Use OpenGL ES objects when possible
OpenGL ES lets you store data types persistently. If you use OpenGL ES objects to store your data, OpenGL ES can reduce the overhead of transforming the data and sending to the GPU. If that data is used multiple times, OpenGL ES can significantly improve your application's performance.
Best practices: Vertices
Generally, your application configures the graphics pipeline and submits the primitive elements that you want to draw. Regardless of which primitive elements you use or how you configure your pipeline, your application provides vertex data to OpenGL ES. A vertex consists of one of more attributes, such as the position, color, or texture coordinates. OpenGL ES 2.0 allows you to define custom vertex attributes, whereas the OpenGL ES 1.1 API uses attributes that are defined in the fixed-function pipeline.
Use the most efficient triangle primitive element
OpenGL ES supports three types of triangle-based primitive elements: triangle lists (separate triangles in a list), triangle strips, and triangle fans. All three types can be indexed or non-indexed. Triangle strips are equally as flexible as triangle lists, but, on the PowerVR SGX540 platform, triangle lists are the most efficient.
Use interleaved vertex data
There are several ways to store vertex data. You could interleave it, so that all the data for one vertex follows right behind the all the data for the previous vertex. Alternatively, you can keep attributes in separate arrays or all in one array. In general, interleaved vertex data gives better performance because all data required to process each vertex can be grabbed in one sequential read, improving cache efficiency. However, if you have a vertex attribute array that you want to share across several meshes, then putting this attribute its own sequential array results in better performance.
Use VBOs to store data
Use vertex buffer objects (VBOs) to store vertex and index data so that OpenGL ES can perform optimizations on the data. Also, don't create a VBO for every mesh; consider grouping meshes that are rendered together to minimize buffer rebinding. For dynamic vertex data, define one buffer object for each update.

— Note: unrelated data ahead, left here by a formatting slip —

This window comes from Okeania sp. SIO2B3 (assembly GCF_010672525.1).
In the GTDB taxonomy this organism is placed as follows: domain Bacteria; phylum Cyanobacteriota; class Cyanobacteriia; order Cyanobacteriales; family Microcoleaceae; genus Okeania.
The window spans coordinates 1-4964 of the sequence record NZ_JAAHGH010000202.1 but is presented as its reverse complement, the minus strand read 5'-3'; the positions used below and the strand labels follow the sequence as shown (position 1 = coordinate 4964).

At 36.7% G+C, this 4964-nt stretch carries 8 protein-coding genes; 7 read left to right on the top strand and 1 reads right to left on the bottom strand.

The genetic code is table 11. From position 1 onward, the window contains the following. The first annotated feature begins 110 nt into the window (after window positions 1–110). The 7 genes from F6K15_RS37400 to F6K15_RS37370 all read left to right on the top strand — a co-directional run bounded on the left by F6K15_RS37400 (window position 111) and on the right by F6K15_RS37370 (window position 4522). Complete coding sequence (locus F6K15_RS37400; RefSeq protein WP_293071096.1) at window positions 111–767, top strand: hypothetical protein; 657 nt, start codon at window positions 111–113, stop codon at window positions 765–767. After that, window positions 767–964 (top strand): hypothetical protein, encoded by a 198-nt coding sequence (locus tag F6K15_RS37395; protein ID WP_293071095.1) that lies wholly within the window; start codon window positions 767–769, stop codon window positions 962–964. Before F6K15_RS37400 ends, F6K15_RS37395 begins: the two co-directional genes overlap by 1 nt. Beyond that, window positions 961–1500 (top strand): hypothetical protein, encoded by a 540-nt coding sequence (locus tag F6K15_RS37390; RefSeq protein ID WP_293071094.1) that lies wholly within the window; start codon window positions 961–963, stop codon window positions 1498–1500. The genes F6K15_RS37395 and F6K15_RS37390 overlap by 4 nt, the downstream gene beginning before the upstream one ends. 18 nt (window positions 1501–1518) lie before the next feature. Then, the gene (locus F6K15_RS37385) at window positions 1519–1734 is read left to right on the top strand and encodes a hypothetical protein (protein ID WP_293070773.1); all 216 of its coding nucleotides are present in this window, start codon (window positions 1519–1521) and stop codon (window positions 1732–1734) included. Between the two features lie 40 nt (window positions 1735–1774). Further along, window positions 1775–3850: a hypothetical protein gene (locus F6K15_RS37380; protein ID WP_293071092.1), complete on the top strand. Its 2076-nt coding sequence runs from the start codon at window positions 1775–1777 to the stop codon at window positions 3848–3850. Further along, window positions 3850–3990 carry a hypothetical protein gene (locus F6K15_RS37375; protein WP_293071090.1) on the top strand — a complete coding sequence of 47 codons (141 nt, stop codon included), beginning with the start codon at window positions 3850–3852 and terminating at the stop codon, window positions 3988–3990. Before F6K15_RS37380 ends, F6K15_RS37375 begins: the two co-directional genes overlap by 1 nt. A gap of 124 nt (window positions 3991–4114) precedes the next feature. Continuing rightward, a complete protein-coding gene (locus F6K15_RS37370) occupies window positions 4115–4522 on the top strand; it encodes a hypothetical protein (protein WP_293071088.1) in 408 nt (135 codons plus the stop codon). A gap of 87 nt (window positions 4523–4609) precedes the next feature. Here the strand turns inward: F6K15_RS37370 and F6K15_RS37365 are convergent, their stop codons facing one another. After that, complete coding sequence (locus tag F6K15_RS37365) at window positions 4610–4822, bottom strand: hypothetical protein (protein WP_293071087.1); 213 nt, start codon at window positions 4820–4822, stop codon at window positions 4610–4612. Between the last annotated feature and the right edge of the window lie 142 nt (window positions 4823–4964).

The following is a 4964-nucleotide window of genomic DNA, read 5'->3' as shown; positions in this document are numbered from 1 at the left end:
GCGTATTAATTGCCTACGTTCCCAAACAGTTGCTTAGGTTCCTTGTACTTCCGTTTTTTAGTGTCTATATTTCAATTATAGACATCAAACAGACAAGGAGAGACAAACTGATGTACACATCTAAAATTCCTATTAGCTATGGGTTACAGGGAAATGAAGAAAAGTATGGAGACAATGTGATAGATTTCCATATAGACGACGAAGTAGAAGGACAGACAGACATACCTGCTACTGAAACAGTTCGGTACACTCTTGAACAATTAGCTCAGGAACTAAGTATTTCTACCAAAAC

Simply your vertex models
Because mobile devices have smaller screens than desktop computers, images on screen are often small. So, you don't need complex vertex models to render the compelling graphics you want. Here are the general guidelines you should follow:
- Reduce the number of vertices you use for your model
- Use multiple versions of your model at different levels of detail. If the model is at a far distance from the view point (it is smaller on the screen), the less detailed model is ideal because the additional detail won't be significantly noticeable.
- Use textures as often as possible.
Best practices: Textures
As you probably know, a texture is an OpenGL ES object that contains one or more images that have the same format. This section outlines some best practices you should follow when you create textures.
Use an appropriate texture size
A common misconception about textures is that bigger textures look better on the screen. Using the maximum texture size that displays on part of the screen is uses memory unnecessarily. Pick your texture sizes by examining where the textures are used, generally, you want to map one texel to every pixel that covers the object from the distance closest to the view point.
When you reduce your textures, try to do so uniformly. The PowerVR SGX540 platform supports non-power-of-two textures to the extent required by the specification. Non-power-of-two textures don't support mipmapping.
Load a texture during initialization
Loading a texture can be a time-consuming operation, so load it when the application or a level starts. The operation can be time-consuming because the PowerVR SGX540 platform uses a layout that follows a plane-filling curve to improve memory locality when texturing, so loading textures is an time-consuming reformatting operation. You should avoid loading texture data during mid-frame. Also, you should set your texture parameters before you load it with image data because OpenGL ES can optimize your texture data based on the parameters you set.
Compress your textures
Texture compression conserves memory, increases performance, and allows for mipmapping. The PowerVR SGX540 platform supports PVRTC and ETC texture compression formats. For more information, see Optimizing with texture compression.